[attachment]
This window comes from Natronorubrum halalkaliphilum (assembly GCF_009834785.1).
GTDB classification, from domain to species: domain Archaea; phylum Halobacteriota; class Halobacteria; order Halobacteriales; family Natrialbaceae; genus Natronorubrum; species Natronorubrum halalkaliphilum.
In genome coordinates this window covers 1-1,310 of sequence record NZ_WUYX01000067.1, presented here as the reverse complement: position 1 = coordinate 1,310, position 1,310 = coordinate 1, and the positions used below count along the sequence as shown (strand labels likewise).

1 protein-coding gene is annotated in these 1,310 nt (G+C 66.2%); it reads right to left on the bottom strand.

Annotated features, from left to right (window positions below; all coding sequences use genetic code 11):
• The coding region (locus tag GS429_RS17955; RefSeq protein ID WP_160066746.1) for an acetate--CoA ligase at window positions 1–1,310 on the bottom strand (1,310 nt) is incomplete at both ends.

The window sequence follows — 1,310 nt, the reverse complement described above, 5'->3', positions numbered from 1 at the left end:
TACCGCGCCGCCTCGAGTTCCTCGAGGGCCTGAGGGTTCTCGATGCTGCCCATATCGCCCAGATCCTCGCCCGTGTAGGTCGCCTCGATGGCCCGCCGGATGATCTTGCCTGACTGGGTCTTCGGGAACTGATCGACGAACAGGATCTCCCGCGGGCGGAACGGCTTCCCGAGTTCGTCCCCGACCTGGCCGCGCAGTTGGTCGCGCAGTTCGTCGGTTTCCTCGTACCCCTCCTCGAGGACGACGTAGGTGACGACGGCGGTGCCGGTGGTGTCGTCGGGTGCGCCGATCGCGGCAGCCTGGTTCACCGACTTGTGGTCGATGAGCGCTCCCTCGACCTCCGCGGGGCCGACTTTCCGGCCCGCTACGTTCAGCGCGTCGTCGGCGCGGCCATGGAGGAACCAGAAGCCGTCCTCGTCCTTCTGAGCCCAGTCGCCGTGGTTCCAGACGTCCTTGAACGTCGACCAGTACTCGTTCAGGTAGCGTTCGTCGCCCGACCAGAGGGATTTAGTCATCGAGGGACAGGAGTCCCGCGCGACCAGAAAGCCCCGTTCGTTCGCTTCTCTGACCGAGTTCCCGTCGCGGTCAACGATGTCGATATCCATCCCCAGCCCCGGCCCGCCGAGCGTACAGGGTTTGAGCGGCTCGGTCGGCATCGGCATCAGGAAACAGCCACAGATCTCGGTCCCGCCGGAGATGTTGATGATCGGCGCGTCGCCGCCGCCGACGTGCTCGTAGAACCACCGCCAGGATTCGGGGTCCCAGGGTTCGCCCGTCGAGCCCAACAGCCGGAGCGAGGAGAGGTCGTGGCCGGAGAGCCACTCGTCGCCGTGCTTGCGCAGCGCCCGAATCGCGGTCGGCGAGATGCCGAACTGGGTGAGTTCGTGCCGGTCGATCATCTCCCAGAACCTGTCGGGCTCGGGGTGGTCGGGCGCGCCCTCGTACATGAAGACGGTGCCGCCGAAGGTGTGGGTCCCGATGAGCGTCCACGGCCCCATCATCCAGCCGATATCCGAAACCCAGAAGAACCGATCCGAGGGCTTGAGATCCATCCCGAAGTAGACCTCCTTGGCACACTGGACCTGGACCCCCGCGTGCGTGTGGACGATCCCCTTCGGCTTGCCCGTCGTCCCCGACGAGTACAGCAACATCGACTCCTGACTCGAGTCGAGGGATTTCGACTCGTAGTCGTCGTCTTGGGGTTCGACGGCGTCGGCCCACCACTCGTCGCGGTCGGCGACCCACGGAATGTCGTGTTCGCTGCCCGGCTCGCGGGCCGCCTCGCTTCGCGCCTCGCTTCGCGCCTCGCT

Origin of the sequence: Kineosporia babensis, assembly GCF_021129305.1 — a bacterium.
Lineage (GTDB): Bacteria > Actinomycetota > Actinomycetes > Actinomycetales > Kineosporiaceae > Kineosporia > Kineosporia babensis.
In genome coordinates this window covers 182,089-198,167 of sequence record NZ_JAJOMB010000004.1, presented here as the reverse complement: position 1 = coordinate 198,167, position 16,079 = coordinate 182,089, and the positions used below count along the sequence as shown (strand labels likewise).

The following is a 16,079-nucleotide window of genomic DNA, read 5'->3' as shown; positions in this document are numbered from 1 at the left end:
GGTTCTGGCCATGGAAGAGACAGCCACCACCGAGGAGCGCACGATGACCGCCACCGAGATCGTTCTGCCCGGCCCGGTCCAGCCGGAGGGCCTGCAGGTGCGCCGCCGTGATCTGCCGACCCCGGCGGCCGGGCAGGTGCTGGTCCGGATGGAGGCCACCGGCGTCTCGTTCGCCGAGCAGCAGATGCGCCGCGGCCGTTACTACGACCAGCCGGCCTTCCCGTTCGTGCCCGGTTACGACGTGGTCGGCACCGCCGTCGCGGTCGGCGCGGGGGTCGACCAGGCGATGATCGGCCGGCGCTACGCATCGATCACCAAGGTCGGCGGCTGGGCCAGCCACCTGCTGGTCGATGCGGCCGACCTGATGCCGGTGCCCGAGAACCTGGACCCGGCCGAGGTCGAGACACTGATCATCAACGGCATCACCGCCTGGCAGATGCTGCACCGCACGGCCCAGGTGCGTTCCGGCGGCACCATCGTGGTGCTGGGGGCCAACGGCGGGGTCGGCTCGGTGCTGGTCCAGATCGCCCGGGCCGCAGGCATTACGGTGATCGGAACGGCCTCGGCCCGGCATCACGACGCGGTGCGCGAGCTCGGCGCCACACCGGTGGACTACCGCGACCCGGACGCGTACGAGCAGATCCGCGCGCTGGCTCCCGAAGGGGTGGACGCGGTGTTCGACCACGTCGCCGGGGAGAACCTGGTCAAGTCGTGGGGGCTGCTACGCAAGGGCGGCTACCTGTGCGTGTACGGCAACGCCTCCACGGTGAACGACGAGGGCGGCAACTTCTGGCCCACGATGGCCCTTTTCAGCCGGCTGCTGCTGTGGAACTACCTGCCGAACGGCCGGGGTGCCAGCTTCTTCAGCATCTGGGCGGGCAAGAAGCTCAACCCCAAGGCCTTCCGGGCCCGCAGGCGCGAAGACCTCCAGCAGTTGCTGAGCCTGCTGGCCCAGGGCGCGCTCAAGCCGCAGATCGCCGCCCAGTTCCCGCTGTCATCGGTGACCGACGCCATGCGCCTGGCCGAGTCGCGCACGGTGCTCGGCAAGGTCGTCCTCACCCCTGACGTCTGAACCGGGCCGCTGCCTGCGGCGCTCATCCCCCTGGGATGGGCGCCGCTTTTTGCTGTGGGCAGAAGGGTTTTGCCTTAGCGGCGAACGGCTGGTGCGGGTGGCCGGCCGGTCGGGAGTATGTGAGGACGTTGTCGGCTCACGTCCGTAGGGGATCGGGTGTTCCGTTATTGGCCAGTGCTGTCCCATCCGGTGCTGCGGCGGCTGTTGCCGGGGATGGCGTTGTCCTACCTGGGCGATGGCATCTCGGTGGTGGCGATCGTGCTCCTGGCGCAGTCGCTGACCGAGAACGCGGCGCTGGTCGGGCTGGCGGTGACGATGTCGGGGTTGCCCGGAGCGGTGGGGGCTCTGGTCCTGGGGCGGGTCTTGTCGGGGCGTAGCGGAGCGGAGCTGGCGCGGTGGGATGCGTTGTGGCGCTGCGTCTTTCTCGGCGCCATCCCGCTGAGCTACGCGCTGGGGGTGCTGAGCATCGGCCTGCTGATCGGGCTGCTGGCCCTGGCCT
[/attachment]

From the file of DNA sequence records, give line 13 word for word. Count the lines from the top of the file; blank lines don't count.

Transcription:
GGTTCTGGCCATGGAAGAGACAGCCACCACCGAGGAGCGCACGATGACCGCCACCGAGATCGTTCTGCCCGGCCCGGTCCAGCCGGAGGGCCTGCAGGTGCGCCGCCGTGATCTGCCGACCCCGGCGGCCGGGCAGGTGCTGGTCCGGATGGAGGCCACCGGCGTCTCGTTCGCCGAGCAGCAGATGCGCCGCGGCCGTTACTACGACCAGCCGGCCTTCCCGTTCGTGCCCGGTTACGACGTGGTCGGCACCGCCGTCGCGGTCGGCGCGGGGGTCGACCAGGCGATGATCGGCCGGCGCTACGCATCGATCACCAAGGTCGGCGGCTGGGCCAGCCACCTGCTGGTCGATGCGGCCGACCTGATGCCGGTGCCCGAGAACCTGGACCCGGCCGAGGTCGAGACACTGATCATCAACGGCATCACCGCCTGGCAGATGCTGCACCGCACGGCCCAGGTGCGTTCCGGCGGCACCATCGTGGTGCTGGGGGCCAACGGCGGGGTCGGCTCGGTGCTGGTCCAGATCGCCCGGGCCGCAGGCATTACGGTGATCGGAACGGCCTCGGCCCGGCATCACGACGCGGTGCGCGAGCTCGGCGCCACACCGGTGGACTACCGCGACCCGGACGCGTACGAGCAGATCCGCGCGCTGGCTCCCGAAGGGGTGGACGCGGTGTTCGACCACGTCGCCGGGGAGAACCTGGTCAAGTCGTGGGGGCTGCTACGCAAGGGCGGCTACCTGTGCGTGTACGGCAACGCCTCCACGGTGAACGACGAGGGCGGCAACTTCTGGCCCACGATGGCCCTTTTCAGCCGGCTGCTGCTGTGGAACTACCTGCCGAACGGCCGGGGTGCCAGCTTCTTCAGCATCTGGGCGGGCAAGAAGCTCAACCCCAAGGCCTTCCGGGCCCGCAGGCGCGAAGACCTCCAGCAGTTGCTGAGCCTGCTGGCCCAGGGCGCGCTCAAGCCGCAGATCGCCGCCCAGTTCCCGCTGTCATCGGTGACCGACGCCATGCGCCTGGCCGAGTCGCGCACGGTGCTCGGCAAGGTCGTCCTCACCCCTGACGTCTGAACCGGGCCGCTGCCTGCGGCGCTCATCCCCCTGGGATGGGCGCCGCTTTTTGCTGTGGGCAGAAGGGTTTTGCCTTAGCGGCGAACGGCTGGTGCGGGTGGCCGGCCGGTCGGGAGTATGTGAGGACGTTGTCGGCTCACGTCCGTAGGGGATCGGGTGTTCCGTTATTGGCCAGTGCTGTCCCATCCGGTGCTGCGGCGGCTGTTGCCGGGGATGGCGTTGTCCTACCTGGGCGATGGCATCTCGGTGGTGGCGATCGTGCTCCTGGCGCAGTCGCTGACCGAGAACGCGGCGCTGGTCGGGCTGGCGGTGACGATGTCGGGGTTGCCCGGAGCGGTGGGGGCTCTGGTCCTGGGGCGGGTCTTGTCGGGGCGTAGCGGAGCGGAGCTGGCGCGGTGGGATGCGTTGTGGCGCTGCGTCTTTCTCGGCGCCATCCCGCTGAGCTACGCGCTGGGGGTGCTGAGCATCGGCCTGCTGATCGGGCTGCTGGCCCTGGCCT